Celebrate Non-GMO Month. Every October, the Non-GMO Project holds Non-GMO Month. This campaign has tremendous buzz and is a great way to show alignment with non-GMO transparency, raise further awareness and engage with your community. We offer access to training tools, educational outreach and merchandising. We’re redesigning our retailer website,, and developing new, streamlined tools you can use for team trainings and community outreach year-round.

Focus on moms and millennials. Concerns about GMOs, specifically, seem to resonate most deeply with moms and millennials. Increasing store demos, sharing non-GMO recipes and calling out non-GMO options at the shelf are simple ways to help both groups shop with confidence. To build deeper relationships with moms, get involved with school and community events. Tech-savvy millennials respond well to contests, giveaways and conversations via Instagram, Twitter and Facebook, so pick one channel and engage with them in a meaningful way.


Trade association leader: Dan Fabricant, executive director and CEO of the Natural Products Association

First, lose the apathy. When it comes to politics, I see way too much apathy out there. Many retailers who were around for previous political fights like DSHEA think politics works the exact same way as it used to, when in reality, it has changed dramatically since 1994. Meanwhile, the younger generation has had little to no political involvement. Both camps concern me; neither is getting involved. There are many issues retailers should pay attention to. My initial message is to get involved—quickly.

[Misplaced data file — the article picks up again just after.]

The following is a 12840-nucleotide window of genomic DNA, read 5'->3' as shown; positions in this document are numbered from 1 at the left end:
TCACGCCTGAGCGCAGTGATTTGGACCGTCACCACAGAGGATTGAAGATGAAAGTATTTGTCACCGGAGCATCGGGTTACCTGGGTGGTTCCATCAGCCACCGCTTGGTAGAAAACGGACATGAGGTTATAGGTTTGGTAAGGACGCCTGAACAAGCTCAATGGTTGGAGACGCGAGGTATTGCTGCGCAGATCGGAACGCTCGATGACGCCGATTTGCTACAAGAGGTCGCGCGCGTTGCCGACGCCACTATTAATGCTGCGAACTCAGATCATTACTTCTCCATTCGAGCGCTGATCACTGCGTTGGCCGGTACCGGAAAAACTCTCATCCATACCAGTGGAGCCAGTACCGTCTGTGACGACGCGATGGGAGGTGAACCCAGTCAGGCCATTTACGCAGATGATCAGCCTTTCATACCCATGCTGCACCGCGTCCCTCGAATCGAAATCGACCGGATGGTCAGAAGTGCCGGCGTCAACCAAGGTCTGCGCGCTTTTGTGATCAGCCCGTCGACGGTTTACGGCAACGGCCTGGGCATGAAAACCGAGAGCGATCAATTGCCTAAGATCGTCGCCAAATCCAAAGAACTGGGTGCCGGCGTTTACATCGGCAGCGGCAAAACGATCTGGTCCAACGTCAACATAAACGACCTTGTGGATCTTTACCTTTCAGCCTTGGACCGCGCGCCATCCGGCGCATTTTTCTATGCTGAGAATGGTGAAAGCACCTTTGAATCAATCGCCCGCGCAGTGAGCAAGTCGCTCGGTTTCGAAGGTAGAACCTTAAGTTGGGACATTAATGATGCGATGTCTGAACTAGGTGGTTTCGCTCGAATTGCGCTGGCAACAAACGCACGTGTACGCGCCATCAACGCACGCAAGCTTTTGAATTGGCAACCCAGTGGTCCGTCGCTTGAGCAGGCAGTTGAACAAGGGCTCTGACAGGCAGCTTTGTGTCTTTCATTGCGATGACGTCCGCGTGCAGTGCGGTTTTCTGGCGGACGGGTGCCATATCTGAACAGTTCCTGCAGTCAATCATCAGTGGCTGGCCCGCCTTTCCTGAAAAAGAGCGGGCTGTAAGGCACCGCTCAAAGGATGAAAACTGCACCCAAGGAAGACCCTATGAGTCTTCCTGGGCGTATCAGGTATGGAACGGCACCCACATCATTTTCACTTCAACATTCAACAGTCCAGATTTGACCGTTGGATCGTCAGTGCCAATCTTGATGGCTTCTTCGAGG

Embrace trade associations. Belonging to a trade association isn’t just about getting discounts—it’s really about advocacy. The value may not always seem tangible for retailers, but who else is advocating for the natural products space? NPA holds Natural Products Day every year, when hundreds gather in Washington, D.C., to meet with members of Congress. Recently, there was a threat of supplements being restricted on military bases, and we got thousands of emails sent to Capitol Hill to beat it back. There will be other threats, and we want retailers to engage.

Know your representatives. It doesn’t matter how much you know or care about a given issue if you don’t know who to talk about it with. There’s a huge disconnect if you don’t have contact with your lawmakers. Learn who they are and go tell them about your business, how many people’s health it supports and how that’s important for state or city revenues. On the federal level, supplement champions like Sen. Orrin Hatch won’t be around forever, so meet with your state’s representatives to explain why this industry is important.

About the Author(s)

Melaina Juntti

Melaina Juntti is a longtime freelance journalist, copy editor and marketing professional. With nearly two decades of experience in the natural products industry, she is a frequent contributor to Nutrition Business Journal, Natural Foods Merchandiser and Melaina is based in Madison, Wisconsin, and is passionate about hiking, camping, fishing and live music.